The Bible, Gays and Lesbians
In my last series of posts about Barclay and the Bible I related the story that he tells about an old and illiterate Friend who heard someone making an argument from the Bible and who responded with words to the effect of “God never said that.” Barclay then went back and looked at the passage in question and found that it was mistranslated in the English Bible. This is one of my favorite stories from Barclay. That isn't saying a whole lot since Barclay was not one for telling stories. When I am leading a workshop, I often follow this up with a challenge to modern Friends, “Do we know the voice of God so well that we can tell when God is being misquoted?”
I had a similar experience some 25 years ago now, I would guess. I was attending Cambridge Meeting at the time and one day during worship, a woman rose and gave a message about how homosexuality was a sin because it was prohibited in Leviticus. At the time I was not as familiar with the Bible as I am now but her message did not ring true with what I had experienced of God. When I got home I looked in Leviticus and was surprised to find that she was at least correct in her Biblical citation. This was one of the things that prompted me to start reading and studying the Bible more. I also began reading what other people had written about homosexuality and the Bible. Unlike Barclay, I do not know Greek, Latin and Hebrew so I have had to rely on the scholarship of others. While preparing this material I have relied in particular on two books to provide references for the meanings of the Greek and for the cultural background of the first century Middle East. These books are Christianity, Social Tolerance, and Homosexuality by John Boswell and The Children are Free by Jeff Miner and John Tyler Connoley. I have read many of the books that take a liberal view on the subject. I am open to further suggestions on what I might read, especially if it presents a different perspective.
Barclay stresses that one way to test whether a revelation is from God is to see whether it is in accord with Scripture. If this test of revelation is true, and if God indeed does want us to extend our love and the bounds of our community to include, without reservation, gays, lesbians, bisexuals and transgendered people, as I believe God does, than we should be able to find a scriptural basis for this. So in the interest of intellectual and spiritual honesty I will try to lay out just such a scriptural case. I do not expect that this exercise will resolve the issue any more than Margaret Fell's Women's Speaking Justified resolved the role of women in the Church. I offer this instead as a response to the Friends in FUM who have said that when they hear liberal Friends advocating for acceptance of gays and lesbians, they hear a request that they give up the Biblical foundation of their faith. I propose this as a way of seeing scripture in a new light, a way of seeing what was there in Scripture but hidden, just as the Quaker understanding was there but unseen until George Fox and others had it opened to them.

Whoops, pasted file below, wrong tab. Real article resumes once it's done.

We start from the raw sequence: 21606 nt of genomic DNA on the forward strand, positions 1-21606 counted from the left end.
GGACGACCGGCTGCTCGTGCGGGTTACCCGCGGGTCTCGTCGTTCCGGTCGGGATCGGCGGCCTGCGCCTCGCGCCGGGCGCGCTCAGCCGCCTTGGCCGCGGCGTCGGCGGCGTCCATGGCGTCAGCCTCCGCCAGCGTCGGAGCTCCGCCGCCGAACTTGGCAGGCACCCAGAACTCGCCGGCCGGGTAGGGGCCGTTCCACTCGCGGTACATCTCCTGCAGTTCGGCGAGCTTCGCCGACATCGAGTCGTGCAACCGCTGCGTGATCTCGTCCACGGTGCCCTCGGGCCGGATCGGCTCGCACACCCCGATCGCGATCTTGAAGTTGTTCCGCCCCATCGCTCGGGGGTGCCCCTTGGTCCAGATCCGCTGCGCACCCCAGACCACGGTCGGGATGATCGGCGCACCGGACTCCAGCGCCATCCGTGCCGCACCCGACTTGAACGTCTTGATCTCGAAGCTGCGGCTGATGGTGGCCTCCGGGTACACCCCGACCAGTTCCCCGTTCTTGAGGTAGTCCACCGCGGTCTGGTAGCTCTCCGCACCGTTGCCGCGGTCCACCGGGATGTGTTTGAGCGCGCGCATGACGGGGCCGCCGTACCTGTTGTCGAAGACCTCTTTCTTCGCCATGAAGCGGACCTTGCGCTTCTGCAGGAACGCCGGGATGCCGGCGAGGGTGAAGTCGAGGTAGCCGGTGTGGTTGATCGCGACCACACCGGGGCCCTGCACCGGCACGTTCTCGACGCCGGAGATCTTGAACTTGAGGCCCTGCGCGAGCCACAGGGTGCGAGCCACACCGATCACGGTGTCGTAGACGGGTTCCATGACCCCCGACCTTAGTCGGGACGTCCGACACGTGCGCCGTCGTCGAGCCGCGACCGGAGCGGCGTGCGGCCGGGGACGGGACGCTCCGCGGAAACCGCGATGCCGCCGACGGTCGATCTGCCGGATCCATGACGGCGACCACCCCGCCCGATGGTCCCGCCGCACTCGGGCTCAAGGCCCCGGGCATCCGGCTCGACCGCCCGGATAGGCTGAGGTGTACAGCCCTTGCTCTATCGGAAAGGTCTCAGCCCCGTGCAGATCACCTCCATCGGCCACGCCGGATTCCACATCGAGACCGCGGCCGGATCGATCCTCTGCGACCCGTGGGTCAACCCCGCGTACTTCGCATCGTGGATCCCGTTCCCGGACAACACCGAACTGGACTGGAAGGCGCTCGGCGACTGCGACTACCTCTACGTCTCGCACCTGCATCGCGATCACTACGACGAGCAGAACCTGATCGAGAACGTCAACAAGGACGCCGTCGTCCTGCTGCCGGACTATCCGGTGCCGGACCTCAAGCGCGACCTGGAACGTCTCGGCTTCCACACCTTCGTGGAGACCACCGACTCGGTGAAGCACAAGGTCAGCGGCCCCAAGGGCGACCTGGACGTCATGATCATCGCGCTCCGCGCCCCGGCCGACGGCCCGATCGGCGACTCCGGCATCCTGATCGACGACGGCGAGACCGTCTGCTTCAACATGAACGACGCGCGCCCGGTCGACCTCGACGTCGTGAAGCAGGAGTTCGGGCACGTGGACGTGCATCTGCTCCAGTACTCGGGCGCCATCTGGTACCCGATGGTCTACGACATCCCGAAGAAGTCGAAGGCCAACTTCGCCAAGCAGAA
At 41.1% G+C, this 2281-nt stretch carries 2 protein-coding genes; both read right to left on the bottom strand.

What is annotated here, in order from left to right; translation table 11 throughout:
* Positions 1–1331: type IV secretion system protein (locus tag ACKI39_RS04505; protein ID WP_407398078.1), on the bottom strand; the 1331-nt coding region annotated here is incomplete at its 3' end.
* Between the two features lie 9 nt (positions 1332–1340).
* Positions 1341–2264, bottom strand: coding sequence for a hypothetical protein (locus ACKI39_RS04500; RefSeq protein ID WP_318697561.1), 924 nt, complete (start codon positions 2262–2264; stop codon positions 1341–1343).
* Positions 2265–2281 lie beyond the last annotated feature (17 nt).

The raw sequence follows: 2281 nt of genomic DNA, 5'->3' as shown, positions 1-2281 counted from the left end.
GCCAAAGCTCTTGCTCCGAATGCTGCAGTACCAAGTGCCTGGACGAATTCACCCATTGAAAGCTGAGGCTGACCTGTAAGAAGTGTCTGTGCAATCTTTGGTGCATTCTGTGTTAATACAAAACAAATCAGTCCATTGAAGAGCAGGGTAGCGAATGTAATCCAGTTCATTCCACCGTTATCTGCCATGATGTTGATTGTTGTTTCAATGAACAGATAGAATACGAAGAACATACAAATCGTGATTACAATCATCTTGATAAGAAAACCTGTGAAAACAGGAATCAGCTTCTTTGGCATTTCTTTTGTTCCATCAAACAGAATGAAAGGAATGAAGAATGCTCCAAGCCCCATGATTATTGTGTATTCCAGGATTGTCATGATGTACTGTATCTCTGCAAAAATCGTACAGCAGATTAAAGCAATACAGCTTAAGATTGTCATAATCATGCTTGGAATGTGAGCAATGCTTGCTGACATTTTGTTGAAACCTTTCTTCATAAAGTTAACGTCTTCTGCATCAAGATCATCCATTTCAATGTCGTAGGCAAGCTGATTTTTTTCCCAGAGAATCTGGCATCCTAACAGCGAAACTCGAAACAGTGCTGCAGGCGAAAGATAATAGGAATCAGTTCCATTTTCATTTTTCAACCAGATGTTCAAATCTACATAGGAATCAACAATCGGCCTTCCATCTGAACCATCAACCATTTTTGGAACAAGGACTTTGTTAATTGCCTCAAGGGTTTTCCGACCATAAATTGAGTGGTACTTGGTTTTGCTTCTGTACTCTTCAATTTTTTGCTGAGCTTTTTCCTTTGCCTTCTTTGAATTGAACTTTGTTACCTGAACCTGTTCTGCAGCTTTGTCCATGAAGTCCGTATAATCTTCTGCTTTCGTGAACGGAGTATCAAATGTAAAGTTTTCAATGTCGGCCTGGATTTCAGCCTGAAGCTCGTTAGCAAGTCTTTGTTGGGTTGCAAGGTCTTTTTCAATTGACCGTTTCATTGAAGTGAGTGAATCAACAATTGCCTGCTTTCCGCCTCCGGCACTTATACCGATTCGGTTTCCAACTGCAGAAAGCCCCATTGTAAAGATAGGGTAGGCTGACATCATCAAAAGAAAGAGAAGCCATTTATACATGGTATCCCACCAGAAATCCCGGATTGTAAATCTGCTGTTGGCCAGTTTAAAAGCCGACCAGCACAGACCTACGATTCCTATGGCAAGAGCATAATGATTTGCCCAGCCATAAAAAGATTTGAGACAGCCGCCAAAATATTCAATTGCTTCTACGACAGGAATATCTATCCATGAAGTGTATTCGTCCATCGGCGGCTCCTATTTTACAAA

In this endeavor I will follow the pattern of Barclay. I will lay out the positive case as I see it and then I will address the objections in the forms of the various passages that are cited to show that homosexual sex is sinful. I will break this up into a series of posts. I often push the limits of what makes for a readable post as it is. This may allow time for discussion as we go along.
I will also be clear about an underlying assumption of mine, which is that homosexual orientation is something that one has. It is not a choice. Whether or not it is genetic, hormonal, environmental or just the way God made us is beside the point. It is the way we are. I base this assumption on my own experience. As long as I have been aware of such things, I have always had a heterosexual orientation. I never chose to be heterosexual. I have heard my gay and lesbian friends tell about their stories of how they came to realize that they were homosexual and for them it was not a matter of choice but of coming to recognize who they were, even in the face of social disapproval. Since I never experienced a choice I accept their testimony that they did not experience a choice either. I also recognize that if you make the assumption that homosexuality is a choice then it can color how you understand and interpret scripture. If our disagreements are not about the words of scripture but the assumptions we bring with us as we read scripture, we can still perhaps resolve our differences but we have moved beyond the realm of Biblical study.
One last note. I have been pleased with the way discussions here have gone. We have managed, in most part, to discuss our disagreements without being disagreeable. This is certainly a hot-button topic and I hope that we can continue to be respectful of each other, even as we explore areas in which we may be in passionate disagreement.
Blessings to all,